Abruzzese Spreads Love of Soccer Through Soccer Without Borders Program
By Greg Royce
Director of Athletics Communications
Southern New Hampshire University women's soccer junior Daniela Abruzzese (Parsippany, N.J.) has gained a reputation as a tough-nosed defender for the Penmen. A three-year starter, Abruzzese has twice earned Northeast-10 All-Conference honors and was a member of the league's All-Rookie Team as a freshman.
Off the field, however, Abruzzese, a Business Administration major, has developed a knack for giving back. Last March, she traveled with a group of SNHU students to Africa for an Alternative Spring Break program, while in January, her most recent adventure took her to Nicaragua, where she volunteered for the Soccer Without Borders program.
Soccer Without Borders operates programs both domestically and internationally, using soccer to forge bonds and to serve underprivileged youth. The program in Nicaragua serves exclusively young girls in the city of Granada. Abruzzese, who went to the program's T.E.A.M. Camp in January with a group of collegiate women's soccer players from various institutions, learned of the program from Dr. Doug Blais, SNHU's Faculty Athletic Representative and the chair of the Sport Management department. Blais had volunteered with the program last spring while on sabbatical.
"Dr. Blais mentioned the program to me, and I knew I wanted to do something, whether it was going back to Africa or something else, so when the opportunity presented itself, I took advantage of it," said Abruzzese.
Abruzzese's first task, after getting accepted to the program was to collect soccer gear to bring with her. The program requires all of its volunteers to bring 50 pounds of soccer gear with them, so she worked with James Gassman, an Assistant Director of Athletics at SNHU who oversees the equipment room, to put together some gear, as well as going to local soccer stores for additional donations.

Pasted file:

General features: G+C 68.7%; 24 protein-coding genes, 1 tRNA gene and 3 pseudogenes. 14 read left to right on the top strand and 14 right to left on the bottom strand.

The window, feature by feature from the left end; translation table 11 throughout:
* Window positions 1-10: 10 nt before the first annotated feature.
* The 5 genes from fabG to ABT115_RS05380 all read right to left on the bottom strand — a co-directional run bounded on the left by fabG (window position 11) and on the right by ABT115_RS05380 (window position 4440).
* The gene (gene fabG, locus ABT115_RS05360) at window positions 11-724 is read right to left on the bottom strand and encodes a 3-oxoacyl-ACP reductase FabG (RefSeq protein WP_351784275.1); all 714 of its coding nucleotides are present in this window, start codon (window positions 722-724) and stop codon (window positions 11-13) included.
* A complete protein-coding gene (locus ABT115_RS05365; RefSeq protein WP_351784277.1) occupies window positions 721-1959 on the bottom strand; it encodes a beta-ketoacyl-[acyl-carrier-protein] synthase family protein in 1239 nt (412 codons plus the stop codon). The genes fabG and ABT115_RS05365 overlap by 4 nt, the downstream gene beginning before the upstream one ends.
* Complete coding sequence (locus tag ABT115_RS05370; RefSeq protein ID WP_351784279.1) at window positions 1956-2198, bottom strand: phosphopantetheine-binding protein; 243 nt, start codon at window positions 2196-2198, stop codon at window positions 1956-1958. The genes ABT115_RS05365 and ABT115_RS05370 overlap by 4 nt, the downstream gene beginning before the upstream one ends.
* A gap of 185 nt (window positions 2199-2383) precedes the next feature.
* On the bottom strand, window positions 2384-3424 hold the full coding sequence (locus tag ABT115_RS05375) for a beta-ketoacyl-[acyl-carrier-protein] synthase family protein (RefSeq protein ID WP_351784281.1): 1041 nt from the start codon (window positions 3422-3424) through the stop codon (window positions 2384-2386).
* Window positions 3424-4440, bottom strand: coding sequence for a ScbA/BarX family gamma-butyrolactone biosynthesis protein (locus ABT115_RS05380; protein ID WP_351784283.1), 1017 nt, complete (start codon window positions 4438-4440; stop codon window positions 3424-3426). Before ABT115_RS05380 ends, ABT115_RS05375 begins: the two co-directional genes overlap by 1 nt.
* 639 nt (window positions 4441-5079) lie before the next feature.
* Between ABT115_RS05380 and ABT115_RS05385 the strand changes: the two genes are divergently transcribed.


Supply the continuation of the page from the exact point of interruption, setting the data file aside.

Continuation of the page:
After she completed that and arrived in the city of Granada for a 10-day stay. The Soccer Without Borders program consists of two parts, a two-hour soccer session, followed by a two-hour educational session with program interns in the program's home base, a house where the interns stay.
The area where the soccer portion of the program was held was a little different than the Fieldturf-surfaced Larkin Field where Abruzzese practices and plays for the Penmen.
"They don't have nets, so their goal is literally a post. The horses graze on the field, so you have to be careful where you're walking," said Daniela. "When we (the volunteers) would play, all of us are from solid soccer programs, and we would have trouble controlling the ball, so you can imagine what it was like for the girls in the program."
With the language barrier (Spanish is the official language in Nicaragua), Abruzzese feared that it might be tough to connect with the girls, but instead, they learned to communicate in other ways.
"These girls come up to you, and they don't have female role models as their mothers are working and their families are pretty big. They don't get a lot of attention, so when we come in, they want that attention and want to talk to you, and if you don't speak the language, it's tough."
"You learn to form relationships with the kids and work around the language barrier. I learned to teach them by example. Being able to show them how to pass, how to dribble, they appreciate that."
Abruzzese gives one example of the bond that quickly develops between program participants and the volunteers who are only there for a short time.
"There was a little girl, maybe four or five years old, and she was the cutest girl. Every day we would walk back from the soccer fields, which was about a mile, and we would hold hands with the girls. I let go of her hand for a second, and she stopped, and gave me this look like 'You can't let go of my hand.' Holding her hand and giving her that attention meant the world to her. Then, when we left, she gave me a hug for three minutes and didn't want to let go."
Although it wasn't her first volunteer trip abroad, Daniela says she learned a lot from the experience, and would recommend it to other people looking to make a similar volunteer commitment.
"The biggest thing I took away from the trip is that we tend to get caught up in everyday life and get content with what you're doing, that you forget what's going on in the world around you. Things we take for granted, like being able to play your sport every day, and sometimes complaining about it, they cherish it, and it brings you down to earth. It makes you realize that you can't take things for granted."
"Reflecting on this trip, when I went to Africa with a group from school, I knew a lot of the other people involved. On this trip, going on my own, I didn't know what to expect, but the relationships with the other volunteers were awesome. It was interesting to talk to them to see what kinds of volunteer programs their teams do, and what kinds of traveling they do. It was great."